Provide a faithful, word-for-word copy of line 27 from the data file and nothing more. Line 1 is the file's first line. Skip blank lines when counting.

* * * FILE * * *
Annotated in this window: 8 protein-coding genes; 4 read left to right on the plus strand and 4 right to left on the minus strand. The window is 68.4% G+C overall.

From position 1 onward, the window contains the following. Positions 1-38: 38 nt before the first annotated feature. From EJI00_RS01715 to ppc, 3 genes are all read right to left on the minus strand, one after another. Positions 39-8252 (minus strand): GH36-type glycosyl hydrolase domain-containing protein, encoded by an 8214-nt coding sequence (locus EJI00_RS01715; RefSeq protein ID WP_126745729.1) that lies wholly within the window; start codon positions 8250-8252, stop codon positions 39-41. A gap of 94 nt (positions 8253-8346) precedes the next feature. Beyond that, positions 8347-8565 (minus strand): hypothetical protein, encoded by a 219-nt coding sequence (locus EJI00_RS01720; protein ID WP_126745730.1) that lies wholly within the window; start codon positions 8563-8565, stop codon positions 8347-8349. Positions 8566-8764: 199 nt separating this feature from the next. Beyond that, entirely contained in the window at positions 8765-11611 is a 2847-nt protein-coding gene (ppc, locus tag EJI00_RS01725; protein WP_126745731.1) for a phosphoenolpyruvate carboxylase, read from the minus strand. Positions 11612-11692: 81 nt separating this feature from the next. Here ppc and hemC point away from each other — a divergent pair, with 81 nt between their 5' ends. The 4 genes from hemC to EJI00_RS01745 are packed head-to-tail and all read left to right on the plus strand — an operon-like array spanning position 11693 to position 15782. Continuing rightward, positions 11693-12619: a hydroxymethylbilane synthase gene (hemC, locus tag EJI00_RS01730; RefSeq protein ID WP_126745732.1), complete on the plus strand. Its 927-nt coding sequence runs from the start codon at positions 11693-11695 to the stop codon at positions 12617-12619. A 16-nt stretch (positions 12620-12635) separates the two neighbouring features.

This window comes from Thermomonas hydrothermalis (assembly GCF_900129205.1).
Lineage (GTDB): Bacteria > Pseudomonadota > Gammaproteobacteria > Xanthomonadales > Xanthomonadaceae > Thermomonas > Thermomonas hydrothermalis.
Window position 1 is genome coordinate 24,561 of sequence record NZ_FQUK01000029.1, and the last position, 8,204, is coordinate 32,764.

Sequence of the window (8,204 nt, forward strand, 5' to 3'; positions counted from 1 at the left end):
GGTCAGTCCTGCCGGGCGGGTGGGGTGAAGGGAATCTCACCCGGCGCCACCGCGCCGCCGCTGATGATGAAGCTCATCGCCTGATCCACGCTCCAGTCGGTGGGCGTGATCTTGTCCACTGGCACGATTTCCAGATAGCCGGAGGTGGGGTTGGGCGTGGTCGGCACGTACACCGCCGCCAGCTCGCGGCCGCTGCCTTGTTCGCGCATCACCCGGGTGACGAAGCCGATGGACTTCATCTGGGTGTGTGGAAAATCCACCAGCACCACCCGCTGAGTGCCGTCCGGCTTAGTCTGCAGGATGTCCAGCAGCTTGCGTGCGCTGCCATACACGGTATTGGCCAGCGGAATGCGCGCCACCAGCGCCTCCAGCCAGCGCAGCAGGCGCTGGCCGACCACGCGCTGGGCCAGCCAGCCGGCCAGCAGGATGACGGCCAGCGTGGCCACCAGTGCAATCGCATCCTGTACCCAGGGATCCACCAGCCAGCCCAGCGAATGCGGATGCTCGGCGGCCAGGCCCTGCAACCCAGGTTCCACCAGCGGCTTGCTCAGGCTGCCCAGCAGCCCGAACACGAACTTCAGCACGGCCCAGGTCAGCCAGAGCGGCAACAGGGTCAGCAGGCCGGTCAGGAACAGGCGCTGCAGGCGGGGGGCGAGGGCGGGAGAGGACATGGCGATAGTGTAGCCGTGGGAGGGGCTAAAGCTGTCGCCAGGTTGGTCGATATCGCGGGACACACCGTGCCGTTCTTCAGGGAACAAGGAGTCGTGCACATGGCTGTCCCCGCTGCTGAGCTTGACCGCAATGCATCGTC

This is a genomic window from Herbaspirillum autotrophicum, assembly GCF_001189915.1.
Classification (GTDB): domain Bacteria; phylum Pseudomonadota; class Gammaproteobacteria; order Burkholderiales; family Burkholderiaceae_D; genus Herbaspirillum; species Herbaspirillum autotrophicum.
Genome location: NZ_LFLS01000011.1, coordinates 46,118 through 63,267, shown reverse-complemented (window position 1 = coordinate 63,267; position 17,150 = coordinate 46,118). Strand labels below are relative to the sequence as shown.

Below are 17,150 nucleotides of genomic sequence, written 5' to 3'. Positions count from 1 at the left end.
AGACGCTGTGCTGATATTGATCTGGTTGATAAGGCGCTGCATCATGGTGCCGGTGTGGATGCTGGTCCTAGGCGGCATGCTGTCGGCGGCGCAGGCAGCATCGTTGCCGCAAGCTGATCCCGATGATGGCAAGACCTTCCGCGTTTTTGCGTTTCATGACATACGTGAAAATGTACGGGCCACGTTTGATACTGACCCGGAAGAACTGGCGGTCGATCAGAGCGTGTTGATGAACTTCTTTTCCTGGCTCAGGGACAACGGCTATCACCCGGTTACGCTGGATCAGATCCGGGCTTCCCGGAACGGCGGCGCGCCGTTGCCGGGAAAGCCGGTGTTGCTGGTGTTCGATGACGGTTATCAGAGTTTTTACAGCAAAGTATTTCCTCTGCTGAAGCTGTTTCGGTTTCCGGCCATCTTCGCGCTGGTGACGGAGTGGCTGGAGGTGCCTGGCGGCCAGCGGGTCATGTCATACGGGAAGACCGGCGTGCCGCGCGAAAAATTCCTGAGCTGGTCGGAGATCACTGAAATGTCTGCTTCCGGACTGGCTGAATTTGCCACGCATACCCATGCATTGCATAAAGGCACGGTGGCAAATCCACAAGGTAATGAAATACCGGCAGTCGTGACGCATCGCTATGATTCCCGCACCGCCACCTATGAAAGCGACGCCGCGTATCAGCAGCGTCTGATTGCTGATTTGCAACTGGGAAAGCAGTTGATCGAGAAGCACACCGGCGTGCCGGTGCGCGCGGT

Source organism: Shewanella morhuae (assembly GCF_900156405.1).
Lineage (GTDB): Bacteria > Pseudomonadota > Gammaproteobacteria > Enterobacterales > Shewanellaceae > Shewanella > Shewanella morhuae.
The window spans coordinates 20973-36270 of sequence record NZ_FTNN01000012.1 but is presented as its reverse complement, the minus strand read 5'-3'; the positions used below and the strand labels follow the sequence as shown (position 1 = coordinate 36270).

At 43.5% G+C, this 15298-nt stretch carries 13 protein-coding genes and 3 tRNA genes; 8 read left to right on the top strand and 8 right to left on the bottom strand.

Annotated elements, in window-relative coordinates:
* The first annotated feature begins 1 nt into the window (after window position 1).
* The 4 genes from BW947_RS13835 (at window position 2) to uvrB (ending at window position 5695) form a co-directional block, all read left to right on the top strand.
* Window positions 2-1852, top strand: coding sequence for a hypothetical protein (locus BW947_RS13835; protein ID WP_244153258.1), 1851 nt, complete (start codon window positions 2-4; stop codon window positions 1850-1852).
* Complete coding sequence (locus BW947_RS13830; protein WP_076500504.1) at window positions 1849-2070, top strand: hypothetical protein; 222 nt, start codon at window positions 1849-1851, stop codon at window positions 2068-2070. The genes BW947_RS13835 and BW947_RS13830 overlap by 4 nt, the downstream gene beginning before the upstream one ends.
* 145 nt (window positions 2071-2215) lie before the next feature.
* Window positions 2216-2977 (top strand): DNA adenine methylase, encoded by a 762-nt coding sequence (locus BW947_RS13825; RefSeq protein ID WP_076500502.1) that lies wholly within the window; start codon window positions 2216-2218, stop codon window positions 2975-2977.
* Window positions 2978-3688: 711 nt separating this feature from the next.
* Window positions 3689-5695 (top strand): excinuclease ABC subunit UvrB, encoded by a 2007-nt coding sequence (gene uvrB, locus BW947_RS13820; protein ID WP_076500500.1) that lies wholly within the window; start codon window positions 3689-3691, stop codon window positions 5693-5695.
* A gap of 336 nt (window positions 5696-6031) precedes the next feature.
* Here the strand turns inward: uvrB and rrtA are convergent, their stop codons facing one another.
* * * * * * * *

* Here the strand turns inward: uvrB and rrtA are convergent, their stop codons facing one another.